Royal Naval Museum




Biography: Louis Mountbatten


Born 25th June 1900, at Frogmore House, Windsor. Mountbatten was the younger son of Prince Louis of Battenburg, and great-grandson of Queen Victoria. In 1913, he joined the Royal Naval College Osborne as a Cadet. In July 1916, he was assigned as Midshipman to Admiral Beatty’s flagship HMS Lion, and in February 1917, he transferred to HMS Queen Elizabeth. In July 1918, he was made a Sub-Lieutenant and appointed second in command of the Patrol Boat P31.

In 1919, Mountbatten was sent to Christ’s College, Cambridge. Whilst at Cambridge, the Prince of Wales invited his cousin to attend him on the forthcoming tour of Australasia in HMS Renown, and for his services during that tour, was invited to join the Royal Tour to India and Japan in the winter of 1921-2, and it was in India that Mountbatten became engaged to Edwina Ashley and married her on 18 July 1922.

In 1923, Mountbatten joined HMS Revenge, and specialised in radio communications. He was appointed as Assistant Fleet Wireless Officer in 1927, and Fleet Wireless Officer in 1931, serving in the Mediterranean and at Portsmouth. In 1932, he was promoted Commander and in April 1934 he obtained his first command, on the destroyer HMS Daring, and a few months later commanded HMS Wishart. In 1936, he was appointed to the Naval Air Division of the Admiralty.

Since 1938, Mountbatten had been contributing ideas to the construction of a new destroyer, HMS Kelly, and in June 1939, he took over as Captain, and on 20th September 1939 he was in command of the 5th Destroyer Flotilla. Whilst going to the assistance of a tanker which had been mined, Kelly was also mined and badly damaged. She was again put out of action in collision with HMS Mohawk early in 1940, but was repaired in time to play an important role in the evacuation of the allied force from Namsos after the German invasion of Norway in May 1940. On 23rd May 1941, during the battle of Crete, the ship was sunk; Mountbatten was one of the survivors but more than half of the crew were lost. Mountbatten’s sea service came to end after this event. In 1941, he was appointed Advisor on Combined Operations with the rank of Commodore, and became Chief of Combined Operations in April 1942, with the concurrent ranks of Vice-Admiral, Air Marshal and Lieutenant-General. Whilst in this position, he oversaw successful raids on St Nazaire, Vaagso and Bruneval, but tempered with the disastrous raid on Dieppe. He made a large contribution in planning the landing operations in North Africa (1942) and Sicily (1943), and the planning of the Normandy invasion in 1944.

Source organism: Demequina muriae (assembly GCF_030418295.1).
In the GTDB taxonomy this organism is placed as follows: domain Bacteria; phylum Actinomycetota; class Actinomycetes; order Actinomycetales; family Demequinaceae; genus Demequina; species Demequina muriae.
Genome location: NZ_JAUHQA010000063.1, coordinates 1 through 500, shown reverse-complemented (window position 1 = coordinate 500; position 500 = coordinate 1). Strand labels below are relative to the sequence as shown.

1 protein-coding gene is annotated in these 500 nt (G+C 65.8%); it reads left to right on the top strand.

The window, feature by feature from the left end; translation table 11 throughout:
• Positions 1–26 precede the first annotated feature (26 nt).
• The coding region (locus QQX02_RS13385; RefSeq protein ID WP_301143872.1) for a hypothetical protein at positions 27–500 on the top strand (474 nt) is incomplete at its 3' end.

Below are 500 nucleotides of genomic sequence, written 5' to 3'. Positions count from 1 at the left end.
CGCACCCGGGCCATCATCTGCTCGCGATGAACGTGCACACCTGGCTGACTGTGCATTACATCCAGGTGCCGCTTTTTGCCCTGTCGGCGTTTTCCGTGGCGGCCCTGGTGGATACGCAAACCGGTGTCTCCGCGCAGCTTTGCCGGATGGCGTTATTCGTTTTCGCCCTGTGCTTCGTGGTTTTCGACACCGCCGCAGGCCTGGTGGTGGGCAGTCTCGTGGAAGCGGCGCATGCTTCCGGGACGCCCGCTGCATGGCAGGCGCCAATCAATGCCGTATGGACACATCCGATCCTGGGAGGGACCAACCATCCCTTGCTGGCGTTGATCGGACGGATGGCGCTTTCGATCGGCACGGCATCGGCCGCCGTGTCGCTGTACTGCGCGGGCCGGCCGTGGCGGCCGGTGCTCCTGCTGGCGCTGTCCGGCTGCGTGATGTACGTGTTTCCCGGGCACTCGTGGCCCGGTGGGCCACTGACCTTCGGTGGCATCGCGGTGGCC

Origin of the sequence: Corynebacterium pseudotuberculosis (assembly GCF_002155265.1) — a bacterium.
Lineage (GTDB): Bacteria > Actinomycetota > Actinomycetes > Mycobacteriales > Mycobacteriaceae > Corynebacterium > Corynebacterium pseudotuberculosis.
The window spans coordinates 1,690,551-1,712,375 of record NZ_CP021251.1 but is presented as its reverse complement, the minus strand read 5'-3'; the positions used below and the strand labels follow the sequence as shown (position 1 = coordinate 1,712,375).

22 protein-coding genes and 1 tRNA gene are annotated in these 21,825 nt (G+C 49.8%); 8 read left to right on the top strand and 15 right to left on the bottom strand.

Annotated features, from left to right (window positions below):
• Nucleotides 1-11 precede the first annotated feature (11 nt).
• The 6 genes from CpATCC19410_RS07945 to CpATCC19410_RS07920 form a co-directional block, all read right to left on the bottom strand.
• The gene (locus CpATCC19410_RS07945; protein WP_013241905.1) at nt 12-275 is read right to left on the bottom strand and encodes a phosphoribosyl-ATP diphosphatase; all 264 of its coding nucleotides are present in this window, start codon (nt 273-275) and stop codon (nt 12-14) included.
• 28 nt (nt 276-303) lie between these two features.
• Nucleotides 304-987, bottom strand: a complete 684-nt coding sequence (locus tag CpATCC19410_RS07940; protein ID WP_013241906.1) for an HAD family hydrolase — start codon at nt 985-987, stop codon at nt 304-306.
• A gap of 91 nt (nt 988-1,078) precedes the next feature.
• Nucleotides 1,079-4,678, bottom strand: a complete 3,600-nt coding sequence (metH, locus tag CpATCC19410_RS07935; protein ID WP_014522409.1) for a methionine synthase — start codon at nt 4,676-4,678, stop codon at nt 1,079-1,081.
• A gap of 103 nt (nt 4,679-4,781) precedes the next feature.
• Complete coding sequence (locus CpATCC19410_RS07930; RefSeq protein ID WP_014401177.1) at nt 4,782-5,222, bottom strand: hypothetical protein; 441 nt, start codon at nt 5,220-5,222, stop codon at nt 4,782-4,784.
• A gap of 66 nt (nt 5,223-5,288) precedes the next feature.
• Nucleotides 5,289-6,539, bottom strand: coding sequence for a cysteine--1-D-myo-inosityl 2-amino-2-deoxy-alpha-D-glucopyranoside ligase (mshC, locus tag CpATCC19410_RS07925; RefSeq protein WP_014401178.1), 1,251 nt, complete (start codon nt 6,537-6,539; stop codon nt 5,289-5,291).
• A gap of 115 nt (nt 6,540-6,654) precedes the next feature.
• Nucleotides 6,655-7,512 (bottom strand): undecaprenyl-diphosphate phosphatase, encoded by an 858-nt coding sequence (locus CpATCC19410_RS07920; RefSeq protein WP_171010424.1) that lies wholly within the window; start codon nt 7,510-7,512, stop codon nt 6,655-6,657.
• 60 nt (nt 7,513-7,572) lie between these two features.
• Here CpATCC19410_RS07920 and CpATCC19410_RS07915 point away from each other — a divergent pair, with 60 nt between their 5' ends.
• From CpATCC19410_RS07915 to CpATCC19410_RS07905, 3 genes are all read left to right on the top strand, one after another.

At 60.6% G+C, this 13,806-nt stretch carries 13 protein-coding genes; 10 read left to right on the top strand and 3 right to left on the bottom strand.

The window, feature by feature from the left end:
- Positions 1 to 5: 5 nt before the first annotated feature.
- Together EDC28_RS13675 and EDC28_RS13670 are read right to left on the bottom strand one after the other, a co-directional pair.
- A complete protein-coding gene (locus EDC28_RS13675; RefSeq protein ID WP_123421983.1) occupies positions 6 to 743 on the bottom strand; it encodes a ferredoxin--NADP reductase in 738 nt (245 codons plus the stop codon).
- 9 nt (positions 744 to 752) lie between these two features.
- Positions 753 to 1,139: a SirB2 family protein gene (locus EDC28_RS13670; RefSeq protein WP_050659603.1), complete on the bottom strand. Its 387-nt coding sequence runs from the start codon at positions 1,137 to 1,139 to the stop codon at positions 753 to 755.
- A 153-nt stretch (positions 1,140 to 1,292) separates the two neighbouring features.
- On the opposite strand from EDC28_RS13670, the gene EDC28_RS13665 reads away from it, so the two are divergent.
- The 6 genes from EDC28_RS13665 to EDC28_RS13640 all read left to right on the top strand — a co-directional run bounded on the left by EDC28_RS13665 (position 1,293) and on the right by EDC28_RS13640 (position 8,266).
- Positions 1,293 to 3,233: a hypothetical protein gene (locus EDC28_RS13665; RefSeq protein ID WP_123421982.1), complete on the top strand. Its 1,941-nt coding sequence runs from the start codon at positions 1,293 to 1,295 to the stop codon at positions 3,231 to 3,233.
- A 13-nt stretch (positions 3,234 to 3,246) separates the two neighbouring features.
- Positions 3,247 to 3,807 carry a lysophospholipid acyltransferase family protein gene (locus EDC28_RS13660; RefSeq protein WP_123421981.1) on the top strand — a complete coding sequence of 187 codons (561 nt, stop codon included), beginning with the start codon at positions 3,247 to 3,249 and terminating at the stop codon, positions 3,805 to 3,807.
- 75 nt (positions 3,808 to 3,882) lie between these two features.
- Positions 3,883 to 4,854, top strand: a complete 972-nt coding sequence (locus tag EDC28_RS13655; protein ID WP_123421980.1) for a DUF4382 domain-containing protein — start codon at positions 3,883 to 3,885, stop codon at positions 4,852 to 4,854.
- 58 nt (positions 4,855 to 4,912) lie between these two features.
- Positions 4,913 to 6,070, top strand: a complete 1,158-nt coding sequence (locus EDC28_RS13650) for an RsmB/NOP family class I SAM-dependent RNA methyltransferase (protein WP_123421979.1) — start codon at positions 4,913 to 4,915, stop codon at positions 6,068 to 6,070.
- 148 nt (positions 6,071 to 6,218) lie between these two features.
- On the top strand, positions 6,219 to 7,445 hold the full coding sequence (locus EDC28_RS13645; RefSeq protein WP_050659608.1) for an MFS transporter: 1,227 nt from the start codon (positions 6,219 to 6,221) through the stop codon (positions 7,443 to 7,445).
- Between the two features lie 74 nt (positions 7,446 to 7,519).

In October 1943, Mountbatten was appointed Supreme Allied Commander, South East Asia. In this position he set about raising the morale of the Allied forces in Burma, which had come to think they were the ‘forgotten army’. The reconquest of Burma was finally achieved during 1945, and on the 12th September 1945, Mountbatten accepted the formal surrender of the Japanese Expeditionary Force, Southern Region, in Singapore.